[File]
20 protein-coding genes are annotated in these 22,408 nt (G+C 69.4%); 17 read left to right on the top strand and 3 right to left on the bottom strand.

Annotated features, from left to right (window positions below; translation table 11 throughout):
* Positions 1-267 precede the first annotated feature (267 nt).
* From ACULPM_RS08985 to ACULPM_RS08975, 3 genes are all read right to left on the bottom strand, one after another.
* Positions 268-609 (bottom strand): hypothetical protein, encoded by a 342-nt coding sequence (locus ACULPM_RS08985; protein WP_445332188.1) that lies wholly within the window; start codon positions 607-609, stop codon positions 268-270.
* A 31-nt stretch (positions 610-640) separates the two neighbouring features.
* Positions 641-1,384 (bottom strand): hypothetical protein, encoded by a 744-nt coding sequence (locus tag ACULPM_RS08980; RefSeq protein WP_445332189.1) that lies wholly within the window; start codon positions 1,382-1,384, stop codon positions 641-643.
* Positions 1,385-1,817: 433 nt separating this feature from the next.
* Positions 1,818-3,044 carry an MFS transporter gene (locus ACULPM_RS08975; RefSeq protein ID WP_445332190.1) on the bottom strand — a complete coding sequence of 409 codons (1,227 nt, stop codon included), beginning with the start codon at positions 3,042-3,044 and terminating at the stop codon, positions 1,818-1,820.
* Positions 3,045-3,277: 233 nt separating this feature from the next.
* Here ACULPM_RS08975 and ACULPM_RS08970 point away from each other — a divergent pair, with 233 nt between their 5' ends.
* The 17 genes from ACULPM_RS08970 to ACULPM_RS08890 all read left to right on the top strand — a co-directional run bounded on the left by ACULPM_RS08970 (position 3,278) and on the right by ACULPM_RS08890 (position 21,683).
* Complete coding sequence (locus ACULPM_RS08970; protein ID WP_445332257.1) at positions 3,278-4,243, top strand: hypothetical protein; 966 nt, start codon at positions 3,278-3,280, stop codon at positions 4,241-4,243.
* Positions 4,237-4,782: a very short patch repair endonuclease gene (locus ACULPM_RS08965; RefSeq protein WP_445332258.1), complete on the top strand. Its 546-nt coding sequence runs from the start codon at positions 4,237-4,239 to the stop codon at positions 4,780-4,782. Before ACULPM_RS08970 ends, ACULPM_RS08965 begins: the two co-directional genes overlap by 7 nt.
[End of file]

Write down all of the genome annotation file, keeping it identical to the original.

20 protein-coding genes are annotated in these 22,408 nt (G+C 69.4%); 17 read left to right on the top strand and 3 right to left on the bottom strand.

Annotated features, from left to right (window positions below; translation table 11 throughout):
* Positions 1-267 precede the first annotated feature (267 nt).
* From ACULPM_RS08985 to ACULPM_RS08975, 3 genes are all read right to left on the bottom strand, one after another.
* Positions 268-609 (bottom strand): hypothetical protein, encoded by a 342-nt coding sequence (locus ACULPM_RS08985; protein WP_445332188.1) that lies wholly within the window; start codon positions 607-609, stop codon positions 268-270.
* A 31-nt stretch (positions 610-640) separates the two neighbouring features.
* Positions 641-1,384 (bottom strand): hypothetical protein, encoded by a 744-nt coding sequence (locus tag ACULPM_RS08980; RefSeq protein WP_445332189.1) that lies wholly within the window; start codon positions 1,382-1,384, stop codon positions 641-643.
* Positions 1,385-1,817: 433 nt separating this feature from the next.
* Positions 1,818-3,044 carry an MFS transporter gene (locus ACULPM_RS08975; RefSeq protein ID WP_445332190.1) on the bottom strand — a complete coding sequence of 409 codons (1,227 nt, stop codon included), beginning with the start codon at positions 3,042-3,044 and terminating at the stop codon, positions 1,818-1,820.
* Positions 3,045-3,277: 233 nt separating this feature from the next.
* Here ACULPM_RS08975 and ACULPM_RS08970 point away from each other — a divergent pair, with 233 nt between their 5' ends.
* The 17 genes from ACULPM_RS08970 to ACULPM_RS08890 all read left to right on the top strand — a co-directional run bounded on the left by ACULPM_RS08970 (position 3,278) and on the right by ACULPM_RS08890 (position 21,683).
* Complete coding sequence (locus ACULPM_RS08970; protein ID WP_445332257.1) at positions 3,278-4,243, top strand: hypothetical protein; 966 nt, start codon at positions 3,278-3,280, stop codon at positions 4,241-4,243.
* Positions 4,237-4,782: a very short patch repair endonuclease gene (locus ACULPM_RS08965; RefSeq protein WP_445332258.1), complete on the top strand. Its 546-nt coding sequence runs from the start codon at positions 4,237-4,239 to the stop codon at positions 4,780-4,782. Before ACULPM_RS08970 ends, ACULPM_RS08965 begins: the two co-directional genes overlap by 7 nt.